The DOC also stated that "Future cooperation will focus on exchanging
perspectives on a range of issues related to technology innovation, standards,
technology transfer, financing research and development, and intellectual
property rights protection." For more information, contact Trevor Francis at
202 482-4883 or TFrancis@doc.gov.
Location: Secretary Evans' Conference Room, 5th Floor, DOC, 14th and
Constitution Ave., NW.
12:15 PM. The
FCBA's Mass Media Practice Committee will host a brown bag luncheon. The
speakers will be Brooks Boliek (Hollywood Reporter), Bridgette Greenberg
(Communications Daily), Doug Halonen (Electronic Media), Ted Hearn (Multichannel
News), Bill McConnell (Broadcasting and Cable), and Leslie Stimson (Radio
World). RSVP to Barry Umansky at 202 263-4128 or
Location: National Association of Broadcasters
(NAB), 1st Floor Conference Room, 1771 N Street, NW.
|Thursday, December 12
|9:00 AM. The President's
Council of Advisors on Science and Technology's (PCAST)
Subcommittee on Federal Research and Development Investment and its National
Benefits will hold an
open public forum on federal technology transfer mechanisms. See,
in the Federal Register. Location: RAND Washington Office, 1200 S. Hayes St., Arlington, VA,
Room 4204 (which is accessible from the Pentagon City metro stop).
12:00 NOON. The Cato Institute will
host a Capitol Hill briefing titled "Yellow Light on Total Information
Awareness". The scheduled speakers include Wayne Crews, Robert Levy,
and Charles Peña. See, notice
and online registration form. Location: 1539 Longworth House Office Building.
FCBA will host its annual Chairman's Dinner. See,
registration form [PDF].
Location: Washington Hilton and Towers.
Day one of a two day conference hosted by the Practicing Law Institute and the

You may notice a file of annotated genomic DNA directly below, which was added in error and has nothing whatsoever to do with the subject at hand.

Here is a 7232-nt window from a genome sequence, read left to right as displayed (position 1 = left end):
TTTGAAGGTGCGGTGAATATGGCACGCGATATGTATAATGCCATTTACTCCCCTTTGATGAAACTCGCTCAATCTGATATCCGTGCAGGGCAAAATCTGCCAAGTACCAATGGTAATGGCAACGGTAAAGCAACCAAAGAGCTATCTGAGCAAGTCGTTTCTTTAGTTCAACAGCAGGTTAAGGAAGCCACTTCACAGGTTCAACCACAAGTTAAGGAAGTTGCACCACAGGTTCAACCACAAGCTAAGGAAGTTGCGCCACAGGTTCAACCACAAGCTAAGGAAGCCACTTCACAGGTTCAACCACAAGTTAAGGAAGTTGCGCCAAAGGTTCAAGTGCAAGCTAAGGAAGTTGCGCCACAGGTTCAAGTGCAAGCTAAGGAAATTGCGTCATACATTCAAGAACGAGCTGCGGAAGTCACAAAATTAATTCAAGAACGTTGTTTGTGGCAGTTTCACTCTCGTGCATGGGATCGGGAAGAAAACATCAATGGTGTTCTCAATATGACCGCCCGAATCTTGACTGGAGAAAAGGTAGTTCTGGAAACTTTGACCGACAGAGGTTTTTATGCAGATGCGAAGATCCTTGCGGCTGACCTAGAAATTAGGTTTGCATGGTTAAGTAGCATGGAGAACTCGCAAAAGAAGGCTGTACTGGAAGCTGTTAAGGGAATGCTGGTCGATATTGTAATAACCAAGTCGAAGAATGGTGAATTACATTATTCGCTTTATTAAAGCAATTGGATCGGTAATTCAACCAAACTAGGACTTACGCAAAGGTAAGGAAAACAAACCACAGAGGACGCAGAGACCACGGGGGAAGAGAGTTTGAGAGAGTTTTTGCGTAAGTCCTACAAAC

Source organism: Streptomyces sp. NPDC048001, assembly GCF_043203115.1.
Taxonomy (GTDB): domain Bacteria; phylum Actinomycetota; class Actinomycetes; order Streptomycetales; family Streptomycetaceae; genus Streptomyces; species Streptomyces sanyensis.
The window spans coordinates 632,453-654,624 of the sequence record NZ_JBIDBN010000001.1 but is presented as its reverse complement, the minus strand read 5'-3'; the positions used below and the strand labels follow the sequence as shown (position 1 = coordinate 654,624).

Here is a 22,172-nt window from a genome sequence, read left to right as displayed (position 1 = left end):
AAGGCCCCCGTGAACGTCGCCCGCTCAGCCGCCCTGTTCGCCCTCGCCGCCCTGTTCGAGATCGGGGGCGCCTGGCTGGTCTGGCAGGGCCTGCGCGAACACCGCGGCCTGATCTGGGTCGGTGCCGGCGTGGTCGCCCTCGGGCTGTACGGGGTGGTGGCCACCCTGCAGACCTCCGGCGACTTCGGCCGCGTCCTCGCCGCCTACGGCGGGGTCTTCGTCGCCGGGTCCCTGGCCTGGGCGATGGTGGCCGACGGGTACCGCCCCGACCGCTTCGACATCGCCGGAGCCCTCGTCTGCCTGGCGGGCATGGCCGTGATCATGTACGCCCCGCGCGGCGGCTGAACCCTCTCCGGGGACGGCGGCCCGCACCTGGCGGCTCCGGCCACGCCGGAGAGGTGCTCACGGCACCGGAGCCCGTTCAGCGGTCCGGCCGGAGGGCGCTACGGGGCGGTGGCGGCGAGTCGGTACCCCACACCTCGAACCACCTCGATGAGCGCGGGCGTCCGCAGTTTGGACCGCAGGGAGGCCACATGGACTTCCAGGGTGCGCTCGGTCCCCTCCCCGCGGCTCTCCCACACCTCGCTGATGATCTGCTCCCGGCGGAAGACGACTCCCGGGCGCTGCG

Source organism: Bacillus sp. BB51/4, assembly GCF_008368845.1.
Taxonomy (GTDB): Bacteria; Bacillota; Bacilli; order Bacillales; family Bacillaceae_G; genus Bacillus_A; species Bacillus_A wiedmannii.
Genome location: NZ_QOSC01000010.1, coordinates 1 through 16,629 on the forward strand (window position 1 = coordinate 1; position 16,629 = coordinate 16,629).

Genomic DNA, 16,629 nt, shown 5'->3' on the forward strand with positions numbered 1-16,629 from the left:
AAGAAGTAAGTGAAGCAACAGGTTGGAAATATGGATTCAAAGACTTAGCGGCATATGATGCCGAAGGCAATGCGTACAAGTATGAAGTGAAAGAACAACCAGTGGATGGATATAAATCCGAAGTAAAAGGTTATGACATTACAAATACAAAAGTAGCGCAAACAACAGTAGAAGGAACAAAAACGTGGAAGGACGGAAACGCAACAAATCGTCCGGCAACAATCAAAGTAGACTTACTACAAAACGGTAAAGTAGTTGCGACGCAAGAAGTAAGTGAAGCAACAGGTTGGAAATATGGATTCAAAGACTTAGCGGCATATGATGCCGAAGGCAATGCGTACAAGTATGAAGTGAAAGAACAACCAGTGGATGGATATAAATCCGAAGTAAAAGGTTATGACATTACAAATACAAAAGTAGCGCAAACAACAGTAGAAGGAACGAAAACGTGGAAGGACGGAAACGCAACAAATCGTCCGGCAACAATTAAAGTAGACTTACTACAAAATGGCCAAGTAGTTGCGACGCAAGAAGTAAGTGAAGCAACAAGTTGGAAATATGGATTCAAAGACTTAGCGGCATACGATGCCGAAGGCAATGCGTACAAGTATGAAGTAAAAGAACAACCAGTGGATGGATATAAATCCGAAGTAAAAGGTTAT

FCBA titled "Telecommunications Policy and Regulation". At 12:15 PM
Martin will deliver a keynote address. Location: Reagan International
|Friday, December 13
|9:15 - 11:30 AM. The American Enterprise
Institute (AEI) will host a panel discussion titled "Intellectual
Property: A Positive Side for Developing Country Business?". The speakers
will be Michael Finger (AEI), Ron Layton (LightYears IP), and others.
Location: AEI, 12th floor, 1150 17th St., NW.
9:30 AM. The U.S. International Trade
Commission (USITC) will meet regarding the preliminary countervailing duty
investigation regarding DRAMs and DRAM Modules from Korea
(Investigation No. 701-TA-431). See,
notice published in the
Federal Register. Location: Main Hearing Room, ITC Building, 500 E Street, SW.
Day two of a two day conference hosted by the Practicing Law Institute and the
FCBA titled "Telecommunications Policy and Regulation". Location: Reagan
International Trade Center.
EXTENDED TO JANUARY 17. Deadline to
submit reply comments to the
in response to its
Notice of Proposed Rulemaking (NPRM) [15 pages in PDF] in its proceeding
titled "In the Matter of Digital Broadcast Copy Protection". This NPRM
proposes that the FCC promulgate a broadcast flag rule, and seeks comment on
this, and related questions. This is MB Docket No. 02-230. See also,
FCC release [PDF] and
Order [PDF] of October 11, 2002 extending deadlines.
|Monday, December 16
|The Supreme Court will be in recess from December 16 through January 12.
12:15 PM. The
FCBA's Professional Responsibility Committee will host a brown bag
luncheon. For more information, contact Frank Montero at 202 663-8936. RSVP to
firstname.lastname@example.org. Location: Arnold & Porter,
555 12th St., NW.
Deadline to submit comments to the National Institute of
Standards and Technology (NIST) regarding its draft publication
[90 pages in PDF] file titled "Security Metrics Guide for Information Technology
Systems". This is NIST Special Publication 800-55. It was written by
Marianne Swanson, Nadya Bartol, John Saboto, and Joan Hash in the NIST's
Information Technology Laboratory's Computer Security Division. Send comments to